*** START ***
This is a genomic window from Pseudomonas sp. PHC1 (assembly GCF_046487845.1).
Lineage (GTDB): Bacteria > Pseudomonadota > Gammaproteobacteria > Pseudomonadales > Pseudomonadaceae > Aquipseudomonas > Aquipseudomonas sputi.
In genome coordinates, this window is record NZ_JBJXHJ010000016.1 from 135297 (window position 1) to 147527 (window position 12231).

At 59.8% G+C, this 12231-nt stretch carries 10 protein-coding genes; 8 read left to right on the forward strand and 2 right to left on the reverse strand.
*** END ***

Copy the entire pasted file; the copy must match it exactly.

This is a genomic window from Pseudomonas sp. PHC1 (assembly GCF_046487845.1).
Lineage (GTDB): Bacteria > Pseudomonadota > Gammaproteobacteria > Pseudomonadales > Pseudomonadaceae > Aquipseudomonas > Aquipseudomonas sputi.
In genome coordinates, this window is record NZ_JBJXHJ010000016.1 from 135297 (window position 1) to 147527 (window position 12231).

At 59.8% G+C, this 12231-nt stretch carries 10 protein-coding genes; 8 read left to right on the forward strand and 2 right to left on the reverse strand.